Philadelphia’s first-ever medical marijuana dispensary has opened its doors.
Restore Integrative Wellness Center at 957 Frankford Ave. in Fishtown held its grand opening party May 2, culminating a process that began with the state law allowing cannabis to be prescribed for a list of specific conditions getting signed into law on April 27, 2016.
Principal Steve O and his wife, who declined to be named for the story, brought on Vip Patel as an angel investor and to run the day-to-day operations as chief operating officer. The three retained MPN Realty as brokers in the search for a space that could fit the specific needs of a dispensary.
Restore scouted locations in Delaware, Bucks, Chester and Montgomery counties, where it was easier to find land, but settled on the city for its centrality. Though the team did not have Fishtown in mind specifically, its proximity to Center City as well as an exit of Interstate 95 put it in the “Goldilocks zone,” Steve O said.
“I grew up here [in Philadelphia], and we knew that to serve the patient population to its highest potential, we had to be in the city,” Steve O said.
Legally, a dispensary requires an indoor loading area, and practically, it requires much heavier security than a standard retail or healthcare operation. Steve O estimates 28 cameras were installed in and around the building. The former steel-welding facility at 957 Frankford, next to dance club The Barbary and across the street from the Fillmore entertainment complex, fit the bill as a one-story, 58K SF building with high enough ceilings for indoor loading.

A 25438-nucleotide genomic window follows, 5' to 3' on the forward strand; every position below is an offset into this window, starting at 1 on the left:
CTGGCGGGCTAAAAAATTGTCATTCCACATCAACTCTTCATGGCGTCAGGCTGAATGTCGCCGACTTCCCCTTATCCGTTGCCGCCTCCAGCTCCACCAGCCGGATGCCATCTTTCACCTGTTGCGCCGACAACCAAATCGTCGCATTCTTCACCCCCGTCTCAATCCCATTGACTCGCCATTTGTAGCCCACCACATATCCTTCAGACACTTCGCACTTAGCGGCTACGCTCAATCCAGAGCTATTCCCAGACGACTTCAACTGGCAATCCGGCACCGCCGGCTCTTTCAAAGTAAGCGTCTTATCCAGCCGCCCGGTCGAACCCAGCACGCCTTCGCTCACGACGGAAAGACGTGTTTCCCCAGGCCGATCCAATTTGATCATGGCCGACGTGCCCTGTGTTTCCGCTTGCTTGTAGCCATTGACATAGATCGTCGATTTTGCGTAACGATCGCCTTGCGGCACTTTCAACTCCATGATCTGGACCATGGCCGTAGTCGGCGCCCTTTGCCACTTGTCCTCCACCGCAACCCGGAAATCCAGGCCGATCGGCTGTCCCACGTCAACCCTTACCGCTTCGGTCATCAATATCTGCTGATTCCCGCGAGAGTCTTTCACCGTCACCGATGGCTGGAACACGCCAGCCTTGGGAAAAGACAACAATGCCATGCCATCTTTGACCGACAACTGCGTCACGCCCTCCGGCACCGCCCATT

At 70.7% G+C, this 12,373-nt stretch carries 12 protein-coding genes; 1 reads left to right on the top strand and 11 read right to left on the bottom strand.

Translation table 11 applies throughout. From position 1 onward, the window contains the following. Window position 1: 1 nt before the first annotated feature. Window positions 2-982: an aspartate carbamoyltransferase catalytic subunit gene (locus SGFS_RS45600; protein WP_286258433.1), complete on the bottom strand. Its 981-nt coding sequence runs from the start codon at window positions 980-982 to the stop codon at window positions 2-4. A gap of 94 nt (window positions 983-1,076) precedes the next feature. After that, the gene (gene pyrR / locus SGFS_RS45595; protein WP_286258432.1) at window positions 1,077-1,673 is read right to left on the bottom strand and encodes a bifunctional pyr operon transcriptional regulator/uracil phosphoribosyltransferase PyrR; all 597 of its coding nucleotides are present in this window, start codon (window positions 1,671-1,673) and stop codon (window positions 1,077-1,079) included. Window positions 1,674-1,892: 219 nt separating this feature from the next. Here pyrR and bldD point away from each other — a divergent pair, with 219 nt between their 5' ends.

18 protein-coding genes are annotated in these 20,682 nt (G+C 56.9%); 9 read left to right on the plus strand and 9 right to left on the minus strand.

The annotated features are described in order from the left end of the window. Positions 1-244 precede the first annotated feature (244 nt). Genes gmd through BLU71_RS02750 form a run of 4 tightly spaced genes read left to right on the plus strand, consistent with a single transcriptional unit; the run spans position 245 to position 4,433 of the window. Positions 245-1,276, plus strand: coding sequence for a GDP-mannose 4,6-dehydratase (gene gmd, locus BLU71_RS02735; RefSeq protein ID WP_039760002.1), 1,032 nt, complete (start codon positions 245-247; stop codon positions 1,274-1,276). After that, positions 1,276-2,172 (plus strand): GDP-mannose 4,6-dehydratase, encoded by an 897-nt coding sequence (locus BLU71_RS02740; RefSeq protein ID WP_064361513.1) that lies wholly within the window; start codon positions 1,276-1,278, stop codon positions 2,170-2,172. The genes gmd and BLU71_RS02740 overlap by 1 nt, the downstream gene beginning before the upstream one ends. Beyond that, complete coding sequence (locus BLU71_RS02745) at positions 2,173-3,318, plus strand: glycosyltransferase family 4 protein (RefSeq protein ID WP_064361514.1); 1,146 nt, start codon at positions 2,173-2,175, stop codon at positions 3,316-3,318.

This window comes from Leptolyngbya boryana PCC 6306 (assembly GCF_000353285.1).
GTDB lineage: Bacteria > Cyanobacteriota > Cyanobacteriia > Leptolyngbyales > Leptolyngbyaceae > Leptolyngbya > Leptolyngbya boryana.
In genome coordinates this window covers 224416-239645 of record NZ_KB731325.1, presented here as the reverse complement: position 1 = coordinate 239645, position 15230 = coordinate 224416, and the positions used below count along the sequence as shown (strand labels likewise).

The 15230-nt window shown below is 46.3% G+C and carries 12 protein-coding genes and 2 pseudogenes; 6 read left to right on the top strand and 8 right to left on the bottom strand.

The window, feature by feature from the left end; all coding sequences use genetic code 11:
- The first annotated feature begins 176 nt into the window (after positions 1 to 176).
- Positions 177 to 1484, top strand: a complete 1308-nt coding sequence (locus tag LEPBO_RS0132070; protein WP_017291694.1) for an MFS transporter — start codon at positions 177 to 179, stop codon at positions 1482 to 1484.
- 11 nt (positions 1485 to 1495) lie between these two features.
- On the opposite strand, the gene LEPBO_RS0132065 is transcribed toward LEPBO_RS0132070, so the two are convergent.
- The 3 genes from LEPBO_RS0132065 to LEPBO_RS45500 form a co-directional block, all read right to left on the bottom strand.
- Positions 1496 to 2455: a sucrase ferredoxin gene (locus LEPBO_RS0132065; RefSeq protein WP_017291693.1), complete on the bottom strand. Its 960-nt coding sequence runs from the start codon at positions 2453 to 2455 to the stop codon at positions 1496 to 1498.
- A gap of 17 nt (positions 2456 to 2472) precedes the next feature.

Restore bought the land in October and tore down everything but the walls of the building, both for undisclosed prices — though Patel said the build-out cost “a pretty penny.” Situated at the southern end of Fishtown’s Frankford Avenue, which Forbes called perhaps the hottest drag in urban America, Restore has worked to communicate with neighbors at the Barbary, the Fillmore and SugarHouse Casino.
Restore has also been in discussions with nearby Children’s Crisis Treatment Center, since cannabis is permitted for certain pediatric uses. Currently, the center offers topical and pill forms of cannabis, as well as forms that can be vaporized below the threshhold of burning, such as wax and oil. This month, Pennsylvania also approved the use of bud and flower forms for medicinal use, and Steve O said Restore will roll out those products in July.
Edible forms of cannabis are still not permitted, but Restore will give advisory services on how customers can create their own. Cannabis is approved for patients diagnosed with conditions such as cancer, autism, Crohn’s disease, Huntington’s disease, chronic pain and epilepsy. Dispensaries are not allowed to be within 1,000 feet of schools or day care centers.